Electronic transport in self assembled nanostructures for infrared devices


J. Smoliner

E. Gornik



In P08, nanowires (NWs) and nanocrystals shall be studied with respect to their usability as infrared detectors and emitters. The material systems, which we will focus on, are strained Ge-NWs and colloid nanocrystals.

In detail, we propose a direct band gap in ultra-strained Ge-NWs monolithically integrated into micromechanical modules. Ge is normally recognized as a poor light emitting material due to its indirect band structure. To tailor the optical properties of Ge, however, tensile strain can be used. It has been theoretically shown that Ge becomes a direct band gap material for a 2% tensile strain, and that the direct band gap of Ge will narrow down to 0.5 eV or a wavelength of 2.5 μm.

We explore a special setup enabling the application of pure tensile strain up to 5% without any shear component while measuring simultaneously the optical properties of thereby ultra-strained Ge-NWs. Attention will be focused initially on intrinsic Ge-NWs, on which there is considerable activity today. Later on in the project, the scope will be broadened to n-doped Ge-NWs as well as Ge/Si alloy-NWs. Thus, adequate strain and n-type doping engineering can effectively provide population inversion in the direct bandgap of Ge. The ultimate goal is to demonstrate an increased functionality of ultra strained NWs. We expect to obtain a general understanding that will lead to prototype devices such as light emitting device or detectors and can be extended in the future to other material systems.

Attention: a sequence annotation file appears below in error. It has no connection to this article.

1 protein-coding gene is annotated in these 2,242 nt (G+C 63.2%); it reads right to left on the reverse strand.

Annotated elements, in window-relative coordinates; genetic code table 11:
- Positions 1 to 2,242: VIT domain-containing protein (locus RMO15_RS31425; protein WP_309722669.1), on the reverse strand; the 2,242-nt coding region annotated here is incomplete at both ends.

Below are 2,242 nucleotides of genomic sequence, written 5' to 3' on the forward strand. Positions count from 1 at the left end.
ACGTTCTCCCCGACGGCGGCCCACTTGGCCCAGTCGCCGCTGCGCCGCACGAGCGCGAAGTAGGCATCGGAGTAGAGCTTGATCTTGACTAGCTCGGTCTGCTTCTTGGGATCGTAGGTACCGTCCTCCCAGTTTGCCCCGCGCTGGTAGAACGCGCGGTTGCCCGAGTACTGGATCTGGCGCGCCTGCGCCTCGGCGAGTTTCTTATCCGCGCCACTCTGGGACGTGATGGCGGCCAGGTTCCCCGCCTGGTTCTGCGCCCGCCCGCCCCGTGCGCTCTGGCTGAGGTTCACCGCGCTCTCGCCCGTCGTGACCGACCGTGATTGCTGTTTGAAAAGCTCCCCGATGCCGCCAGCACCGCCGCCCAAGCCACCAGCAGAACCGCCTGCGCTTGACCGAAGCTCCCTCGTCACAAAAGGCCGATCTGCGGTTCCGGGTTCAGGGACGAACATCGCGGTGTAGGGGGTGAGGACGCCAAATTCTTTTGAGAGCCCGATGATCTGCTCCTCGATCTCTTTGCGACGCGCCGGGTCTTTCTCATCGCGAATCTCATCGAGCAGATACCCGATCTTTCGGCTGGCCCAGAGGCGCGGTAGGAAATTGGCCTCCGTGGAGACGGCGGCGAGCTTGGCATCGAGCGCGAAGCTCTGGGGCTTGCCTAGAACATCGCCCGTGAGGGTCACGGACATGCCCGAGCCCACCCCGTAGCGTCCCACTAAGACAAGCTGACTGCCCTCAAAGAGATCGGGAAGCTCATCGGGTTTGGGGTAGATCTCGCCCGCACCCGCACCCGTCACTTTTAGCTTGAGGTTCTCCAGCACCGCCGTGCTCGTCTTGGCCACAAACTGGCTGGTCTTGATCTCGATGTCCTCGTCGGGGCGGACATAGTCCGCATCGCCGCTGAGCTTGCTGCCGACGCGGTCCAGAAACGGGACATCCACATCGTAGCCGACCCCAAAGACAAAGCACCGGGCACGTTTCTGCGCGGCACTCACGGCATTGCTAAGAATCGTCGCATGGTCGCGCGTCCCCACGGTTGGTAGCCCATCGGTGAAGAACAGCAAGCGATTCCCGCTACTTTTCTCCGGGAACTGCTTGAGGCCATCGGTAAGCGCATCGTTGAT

The second main goal of the project is to further develop characterization techniques for single nanostructures on AFM platforms. The topic we want to concentrate on in this project is the investigation of the photo-capacitance properties of single nanostructures embedded in an insulating host material. Such samples are hardly accessible by photoconductivity or regular capacitance (C(V)) measurements. Measuring the sample capacitance as a function of the incident wavelength should give access to parameters as the band gap and eventually the energies of quantized levels inside the nanocrystals.

The application of AFM based methods also opens up the unique possibility to study the behaviour of nanostructures subjected to high AFM induced strain fields. Force dependent photocurrent investigations should enable a rather direct investigation of the strain distribution inside the material underneath the AFM tip. On NWs, it is straightforward to use an AFM tip either to pressurize a wire device, or alternatively to apply tensile strain. In this way, strain or pressure dependent photoconductivity studies are possible.


Report 2005-2008 (.pdf)


Report 2009-2012 (.pdf)



This project part ended with the end of phase II.